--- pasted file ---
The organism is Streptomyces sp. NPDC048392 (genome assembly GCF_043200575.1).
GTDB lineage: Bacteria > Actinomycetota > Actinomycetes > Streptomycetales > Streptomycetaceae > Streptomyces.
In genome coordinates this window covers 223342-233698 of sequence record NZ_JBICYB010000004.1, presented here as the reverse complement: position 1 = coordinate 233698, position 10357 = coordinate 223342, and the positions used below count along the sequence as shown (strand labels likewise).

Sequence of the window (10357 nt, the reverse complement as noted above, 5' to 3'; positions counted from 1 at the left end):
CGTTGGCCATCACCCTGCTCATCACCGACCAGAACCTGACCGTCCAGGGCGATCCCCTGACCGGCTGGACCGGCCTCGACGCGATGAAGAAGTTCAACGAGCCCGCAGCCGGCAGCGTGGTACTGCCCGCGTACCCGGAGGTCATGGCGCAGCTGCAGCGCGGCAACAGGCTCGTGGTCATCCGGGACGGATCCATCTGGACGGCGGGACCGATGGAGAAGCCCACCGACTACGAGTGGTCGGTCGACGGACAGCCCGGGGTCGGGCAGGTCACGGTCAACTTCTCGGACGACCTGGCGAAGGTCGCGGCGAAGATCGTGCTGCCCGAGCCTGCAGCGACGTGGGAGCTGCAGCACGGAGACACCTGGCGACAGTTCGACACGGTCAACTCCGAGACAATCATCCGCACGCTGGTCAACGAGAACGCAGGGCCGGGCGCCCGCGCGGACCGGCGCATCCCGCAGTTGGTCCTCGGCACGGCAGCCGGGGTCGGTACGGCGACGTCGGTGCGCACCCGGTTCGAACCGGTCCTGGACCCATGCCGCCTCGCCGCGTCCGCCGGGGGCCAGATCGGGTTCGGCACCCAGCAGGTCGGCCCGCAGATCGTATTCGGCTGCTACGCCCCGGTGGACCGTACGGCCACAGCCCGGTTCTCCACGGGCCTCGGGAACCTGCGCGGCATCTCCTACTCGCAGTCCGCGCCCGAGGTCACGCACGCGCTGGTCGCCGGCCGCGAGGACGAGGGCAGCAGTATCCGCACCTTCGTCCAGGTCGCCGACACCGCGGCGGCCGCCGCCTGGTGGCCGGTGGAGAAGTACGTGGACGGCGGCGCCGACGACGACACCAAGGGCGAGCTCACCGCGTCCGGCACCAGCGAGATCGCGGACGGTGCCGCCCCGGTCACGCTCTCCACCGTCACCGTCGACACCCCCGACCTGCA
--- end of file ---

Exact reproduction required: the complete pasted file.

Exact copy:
The organism is Streptomyces sp. NPDC048392 (genome assembly GCF_043200575.1).
GTDB lineage: Bacteria > Actinomycetota > Actinomycetes > Streptomycetales > Streptomycetaceae > Streptomyces.
In genome coordinates this window covers 223342-233698 of sequence record NZ_JBICYB010000004.1, presented here as the reverse complement: position 1 = coordinate 233698, position 10357 = coordinate 223342, and the positions used below count along the sequence as shown (strand labels likewise).

Sequence of the window (10357 nt, the reverse complement as noted above, 5' to 3'; positions counted from 1 at the left end):
CGTTGGCCATCACCCTGCTCATCACCGACCAGAACCTGACCGTCCAGGGCGATCCCCTGACCGGCTGGACCGGCCTCGACGCGATGAAGAAGTTCAACGAGCCCGCAGCCGGCAGCGTGGTACTGCCCGCGTACCCGGAGGTCATGGCGCAGCTGCAGCGCGGCAACAGGCTCGTGGTCATCCGGGACGGATCCATCTGGACGGCGGGACCGATGGAGAAGCCCACCGACTACGAGTGGTCGGTCGACGGACAGCCCGGGGTCGGGCAGGTCACGGTCAACTTCTCGGACGACCTGGCGAAGGTCGCGGCGAAGATCGTGCTGCCCGAGCCTGCAGCGACGTGGGAGCTGCAGCACGGAGACACCTGGCGACAGTTCGACACGGTCAACTCCGAGACAATCATCCGCACGCTGGTCAACGAGAACGCAGGGCCGGGCGCCCGCGCGGACCGGCGCATCCCGCAGTTGGTCCTCGGCACGGCAGCCGGGGTCGGTACGGCGACGTCGGTGCGCACCCGGTTCGAACCGGTCCTGGACCCATGCCGCCTCGCCGCGTCCGCCGGGGGCCAGATCGGGTTCGGCACCCAGCAGGTCGGCCCGCAGATCGTATTCGGCTGCTACGCCCCGGTGGACCGTACGGCCACAGCCCGGTTCTCCACGGGCCTCGGGAACCTGCGCGGCATCTCCTACTCGCAGTCCGCGCCCGAGGTCACGCACGCGCTGGTCGCCGGCCGCGAGGACGAGGGCAGCAGTATCCGCACCTTCGTCCAGGTCGCCGACACCGCGGCGGCCGCCGCCTGGTGGCCGGTGGAGAAGTACGTGGACGGCGGCGCCGACGACGACACCAAGGGCGAGCTCACCGCGTCCGGCACCAGCGAGATCGCGGACGGTGCCGCCCCGGTCACGCTCTCCACCGTCACCGTCGACACCCCCGACCTGCA